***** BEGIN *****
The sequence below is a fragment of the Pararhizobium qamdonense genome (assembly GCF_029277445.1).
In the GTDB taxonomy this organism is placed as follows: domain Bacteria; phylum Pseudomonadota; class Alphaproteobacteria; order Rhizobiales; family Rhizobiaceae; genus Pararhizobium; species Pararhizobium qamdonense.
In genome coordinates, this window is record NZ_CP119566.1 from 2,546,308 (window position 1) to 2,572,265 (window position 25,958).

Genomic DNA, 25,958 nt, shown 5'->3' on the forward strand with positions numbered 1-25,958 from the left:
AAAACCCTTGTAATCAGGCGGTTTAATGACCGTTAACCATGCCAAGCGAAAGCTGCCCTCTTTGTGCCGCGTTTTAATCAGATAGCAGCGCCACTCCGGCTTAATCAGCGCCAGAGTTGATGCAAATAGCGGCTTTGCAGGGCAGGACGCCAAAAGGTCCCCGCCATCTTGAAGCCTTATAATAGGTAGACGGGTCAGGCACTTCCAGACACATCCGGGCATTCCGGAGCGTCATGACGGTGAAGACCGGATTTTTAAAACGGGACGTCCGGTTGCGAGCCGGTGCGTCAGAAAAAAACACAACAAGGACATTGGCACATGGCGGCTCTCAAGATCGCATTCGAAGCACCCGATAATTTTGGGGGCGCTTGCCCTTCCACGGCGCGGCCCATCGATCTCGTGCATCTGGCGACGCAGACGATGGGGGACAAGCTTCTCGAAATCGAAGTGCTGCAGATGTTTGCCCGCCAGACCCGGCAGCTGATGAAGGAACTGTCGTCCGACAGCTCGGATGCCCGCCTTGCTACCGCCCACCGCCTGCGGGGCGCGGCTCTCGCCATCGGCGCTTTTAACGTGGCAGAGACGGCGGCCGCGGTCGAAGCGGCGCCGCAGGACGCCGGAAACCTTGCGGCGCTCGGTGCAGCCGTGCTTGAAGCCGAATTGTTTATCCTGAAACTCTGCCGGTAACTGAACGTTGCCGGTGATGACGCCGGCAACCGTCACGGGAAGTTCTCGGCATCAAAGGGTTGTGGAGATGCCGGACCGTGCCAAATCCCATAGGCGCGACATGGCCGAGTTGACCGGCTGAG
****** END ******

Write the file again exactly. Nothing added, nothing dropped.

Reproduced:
The sequence below is a fragment of the Pararhizobium qamdonense genome (assembly GCF_029277445.1).
In the GTDB taxonomy this organism is placed as follows: domain Bacteria; phylum Pseudomonadota; class Alphaproteobacteria; order Rhizobiales; family Rhizobiaceae; genus Pararhizobium; species Pararhizobium qamdonense.
In genome coordinates, this window is record NZ_CP119566.1 from 2,546,308 (window position 1) to 2,572,265 (window position 25,958).

Genomic DNA, 25,958 nt, shown 5'->3' on the forward strand with positions numbered 1-25,958 from the left:
AAAACCCTTGTAATCAGGCGGTTTAATGACCGTTAACCATGCCAAGCGAAAGCTGCCCTCTTTGTGCCGCGTTTTAATCAGATAGCAGCGCCACTCCGGCTTAATCAGCGCCAGAGTTGATGCAAATAGCGGCTTTGCAGGGCAGGACGCCAAAAGGTCCCCGCCATCTTGAAGCCTTATAATAGGTAGACGGGTCAGGCACTTCCAGACACATCCGGGCATTCCGGAGCGTCATGACGGTGAAGACCGGATTTTTAAAACGGGACGTCCGGTTGCGAGCCGGTGCGTCAGAAAAAAACACAACAAGGACATTGGCACATGGCGGCTCTCAAGATCGCATTCGAAGCACCCGATAATTTTGGGGGCGCTTGCCCTTCCACGGCGCGGCCCATCGATCTCGTGCATCTGGCGACGCAGACGATGGGGGACAAGCTTCTCGAAATCGAAGTGCTGCAGATGTTTGCCCGCCAGACCCGGCAGCTGATGAAGGAACTGTCGTCCGACAGCTCGGATGCCCGCCTTGCTACCGCCCACCGCCTGCGGGGCGCGGCTCTCGCCATCGGCGCTTTTAACGTGGCAGAGACGGCGGCCGCGGTCGAAGCGGCGCCGCAGGACGCCGGAAACCTTGCGGCGCTCGGTGCAGCCGTGCTTGAAGCCGAATTGTTTATCCTGAAACTCTGCCGGTAACTGAACGTTGCCGGTGATGACGCCGGCAACCGTCACGGGAAGTTCTCGGCATCAAAGGGTTGTGGAGATGCCGGACCGTGCCAAATCCCATAGGCGCGACATGGCCGAGTTGACCGGCTGAG